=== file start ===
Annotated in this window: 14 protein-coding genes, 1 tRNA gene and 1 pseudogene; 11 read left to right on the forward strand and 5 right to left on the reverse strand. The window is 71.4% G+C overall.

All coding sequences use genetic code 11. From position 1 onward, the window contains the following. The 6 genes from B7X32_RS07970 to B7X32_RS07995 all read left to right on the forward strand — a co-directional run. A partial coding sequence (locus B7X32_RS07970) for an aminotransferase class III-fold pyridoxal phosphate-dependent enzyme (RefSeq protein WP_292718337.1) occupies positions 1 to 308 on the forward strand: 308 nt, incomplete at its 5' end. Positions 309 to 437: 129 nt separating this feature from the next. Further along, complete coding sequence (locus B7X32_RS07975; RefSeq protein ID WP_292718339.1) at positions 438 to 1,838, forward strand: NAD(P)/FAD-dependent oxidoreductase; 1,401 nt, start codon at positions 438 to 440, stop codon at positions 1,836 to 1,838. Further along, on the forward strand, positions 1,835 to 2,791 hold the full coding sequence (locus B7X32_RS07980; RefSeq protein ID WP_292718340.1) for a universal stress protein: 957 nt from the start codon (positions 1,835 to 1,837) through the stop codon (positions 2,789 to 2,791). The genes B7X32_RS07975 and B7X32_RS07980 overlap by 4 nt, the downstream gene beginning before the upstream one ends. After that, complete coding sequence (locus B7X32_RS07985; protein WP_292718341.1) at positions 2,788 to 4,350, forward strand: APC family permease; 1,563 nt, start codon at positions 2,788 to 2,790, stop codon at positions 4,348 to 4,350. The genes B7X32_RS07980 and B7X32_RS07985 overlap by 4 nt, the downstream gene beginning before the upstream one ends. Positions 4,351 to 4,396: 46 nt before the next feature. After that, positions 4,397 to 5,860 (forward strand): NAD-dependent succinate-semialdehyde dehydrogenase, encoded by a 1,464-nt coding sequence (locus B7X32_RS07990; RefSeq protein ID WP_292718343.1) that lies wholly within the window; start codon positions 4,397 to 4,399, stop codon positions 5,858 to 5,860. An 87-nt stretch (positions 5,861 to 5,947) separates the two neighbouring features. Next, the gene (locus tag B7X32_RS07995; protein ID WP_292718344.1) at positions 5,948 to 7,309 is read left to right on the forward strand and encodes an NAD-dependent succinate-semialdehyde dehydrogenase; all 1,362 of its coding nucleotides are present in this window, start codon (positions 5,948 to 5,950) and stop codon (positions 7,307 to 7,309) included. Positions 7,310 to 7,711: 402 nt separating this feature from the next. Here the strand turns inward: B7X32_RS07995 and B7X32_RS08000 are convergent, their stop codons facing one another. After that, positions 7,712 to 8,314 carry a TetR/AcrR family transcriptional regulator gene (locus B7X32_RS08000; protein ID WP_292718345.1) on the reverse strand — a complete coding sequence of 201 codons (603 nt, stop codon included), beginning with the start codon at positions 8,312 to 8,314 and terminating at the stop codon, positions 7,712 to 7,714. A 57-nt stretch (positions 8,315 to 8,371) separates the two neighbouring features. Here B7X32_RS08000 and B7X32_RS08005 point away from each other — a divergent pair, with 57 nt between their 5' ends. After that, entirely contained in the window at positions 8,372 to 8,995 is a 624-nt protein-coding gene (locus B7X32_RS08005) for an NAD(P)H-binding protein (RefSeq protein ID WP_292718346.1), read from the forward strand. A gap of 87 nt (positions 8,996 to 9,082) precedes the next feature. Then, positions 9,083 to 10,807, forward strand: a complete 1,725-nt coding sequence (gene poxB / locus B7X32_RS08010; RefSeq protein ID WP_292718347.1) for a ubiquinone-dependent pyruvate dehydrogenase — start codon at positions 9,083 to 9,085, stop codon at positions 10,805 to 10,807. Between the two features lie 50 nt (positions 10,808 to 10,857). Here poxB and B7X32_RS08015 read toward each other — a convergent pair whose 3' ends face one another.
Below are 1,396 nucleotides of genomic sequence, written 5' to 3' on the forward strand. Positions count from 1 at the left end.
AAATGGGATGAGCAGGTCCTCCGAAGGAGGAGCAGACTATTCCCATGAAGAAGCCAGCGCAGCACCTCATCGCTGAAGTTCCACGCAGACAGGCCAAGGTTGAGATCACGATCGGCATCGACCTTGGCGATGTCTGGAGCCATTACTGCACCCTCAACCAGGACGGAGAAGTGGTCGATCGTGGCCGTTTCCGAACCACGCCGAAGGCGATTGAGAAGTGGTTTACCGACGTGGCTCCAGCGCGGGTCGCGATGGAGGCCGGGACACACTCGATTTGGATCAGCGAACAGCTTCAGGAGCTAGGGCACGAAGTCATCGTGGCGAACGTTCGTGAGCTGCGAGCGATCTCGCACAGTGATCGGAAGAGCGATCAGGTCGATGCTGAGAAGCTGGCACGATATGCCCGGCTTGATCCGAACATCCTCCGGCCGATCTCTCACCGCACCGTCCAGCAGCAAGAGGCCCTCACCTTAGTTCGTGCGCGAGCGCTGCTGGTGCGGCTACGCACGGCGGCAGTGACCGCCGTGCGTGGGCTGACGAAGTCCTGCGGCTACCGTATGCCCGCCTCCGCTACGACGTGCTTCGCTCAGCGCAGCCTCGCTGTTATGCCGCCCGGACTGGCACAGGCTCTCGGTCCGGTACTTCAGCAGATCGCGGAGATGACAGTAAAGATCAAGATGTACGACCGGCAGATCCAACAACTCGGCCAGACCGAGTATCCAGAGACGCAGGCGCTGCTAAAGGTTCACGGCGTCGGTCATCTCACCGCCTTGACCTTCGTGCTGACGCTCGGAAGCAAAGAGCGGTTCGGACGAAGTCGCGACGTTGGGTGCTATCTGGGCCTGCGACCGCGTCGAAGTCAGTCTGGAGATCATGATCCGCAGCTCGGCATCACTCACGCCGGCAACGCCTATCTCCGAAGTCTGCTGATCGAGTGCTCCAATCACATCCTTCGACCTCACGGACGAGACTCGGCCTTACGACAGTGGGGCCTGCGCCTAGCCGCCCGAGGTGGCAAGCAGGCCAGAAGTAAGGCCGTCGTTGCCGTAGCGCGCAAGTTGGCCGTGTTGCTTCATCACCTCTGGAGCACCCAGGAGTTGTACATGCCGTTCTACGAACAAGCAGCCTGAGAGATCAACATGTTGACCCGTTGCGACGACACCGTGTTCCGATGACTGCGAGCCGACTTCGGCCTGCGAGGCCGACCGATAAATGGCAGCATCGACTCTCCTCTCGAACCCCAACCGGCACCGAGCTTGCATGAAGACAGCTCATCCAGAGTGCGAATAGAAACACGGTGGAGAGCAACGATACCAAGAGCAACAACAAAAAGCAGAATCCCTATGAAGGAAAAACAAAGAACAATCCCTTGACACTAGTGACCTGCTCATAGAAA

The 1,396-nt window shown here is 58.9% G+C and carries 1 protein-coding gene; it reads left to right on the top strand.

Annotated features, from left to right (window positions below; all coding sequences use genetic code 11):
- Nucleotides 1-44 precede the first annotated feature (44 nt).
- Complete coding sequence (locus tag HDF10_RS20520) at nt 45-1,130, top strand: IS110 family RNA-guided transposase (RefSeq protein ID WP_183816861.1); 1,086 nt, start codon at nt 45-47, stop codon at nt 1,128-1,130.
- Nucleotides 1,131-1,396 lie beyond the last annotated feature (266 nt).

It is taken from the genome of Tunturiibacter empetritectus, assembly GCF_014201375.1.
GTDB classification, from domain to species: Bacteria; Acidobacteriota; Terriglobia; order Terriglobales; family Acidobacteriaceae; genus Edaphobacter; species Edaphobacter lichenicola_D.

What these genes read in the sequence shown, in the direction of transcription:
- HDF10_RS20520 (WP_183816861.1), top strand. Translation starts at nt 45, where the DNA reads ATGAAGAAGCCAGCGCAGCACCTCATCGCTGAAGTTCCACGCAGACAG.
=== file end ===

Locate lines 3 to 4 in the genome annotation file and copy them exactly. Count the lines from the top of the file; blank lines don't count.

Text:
Below are 1,396 nucleotides of genomic sequence, written 5' to 3' on the forward strand. Positions count from 1 at the left end.
AAATGGGATGAGCAGGTCCTCCGAAGGAGGAGCAGACTATTCCCATGAAGAAGCCAGCGCAGCACCTCATCGCTGAAGTTCCACGCAGACAGGCCAAGGTTGAGATCACGATCGGCATCGACCTTGGCGATGTCTGGAGCCATTACTGCACCCTCAACCAGGACGGAGAAGTGGTCGATCGTGGCCGTTTCCGAACCACGCCGAAGGCGATTGAGAAGTGGTTTACCGACGTGGCTCCAGCGCGGGTCGCGATGGAGGCCGGGACACACTCGATTTGGATCAGCGAACAGCTTCAGGAGCTAGGGCACGAAGTCATCGTGGCGAACGTTCGTGAGCTGCGAGCGATCTCGCACAGTGATCGGAAGAGCGATCAGGTCGATGCTGAGAAGCTGGCACGATATGCCCGGCTTGATCCGAACATCCTCCGGCCGATCTCTCACCGCACCGTCCAGCAGCAAGAGGCCCTCACCTTAGTTCGTGCGCGAGCGCTGCTGGTGCGGCTACGCACGGCGGCAGTGACCGCCGTGCGTGGGCTGACGAAGTCCTGCGGCTACCGTATGCCCGCCTCCGCTACGACGTGCTTCGCTCAGCGCAGCCTCGCTGTTATGCCGCCCGGACTGGCACAGGCTCTCGGTCCGGTACTTCAGCAGATCGCGGAGATGACAGTAAAGATCAAGATGTACGACCGGCAGATCCAACAACTCGGCCAGACCGAGTATCCAGAGACGCAGGCGCTGCTAAAGGTTCACGGCGTCGGTCATCTCACCGCCTTGACCTTCGTGCTGACGCTCGGAAGCAAAGAGCGGTTCGGACGAAGTCGCGACGTTGGGTGCTATCTGGGCCTGCGACCGCGTCGAAGTCAGTCTGGAGATCATGATCCGCAGCTCGGCATCACTCACGCCGGCAACGCCTATCTCCGAAGTCTGCTGATCGAGTGCTCCAATCACATCCTTCGACCTCACGGACGAGACTCGGCCTTACGACAGTGGGGCCTGCGCCTAGCCGCCCGAGGTGGCAAGCAGGCCAGAAGTAAGGCCGTCGTTGCCGTAGCGCGCAAGTTGGCCGTGTTGCTTCATCACCTCTGGAGCACCCAGGAGTTGTACATGCCGTTCTACGAACAAGCAGCCTGAGAGATCAACATGTTGACCCGTTGCGACGACACCGTGTTCCGATGACTGCGAGCCGACTTCGGCCTGCGAGGCCGACCGATAAATGGCAGCATCGACTCTCCTCTCGAACCCCAACCGGCACCGAGCTTGCATGAAGACAGCTCATCCAGAGTGCGAATAGAAACACGGTGGAGAGCAACGATACCAAGAGCAACAACAAAAAGCAGAATCCCTATGAAGGAAAAACAAAGAACAATCCCTTGACACTAGTGACCTGCTCATAGAAA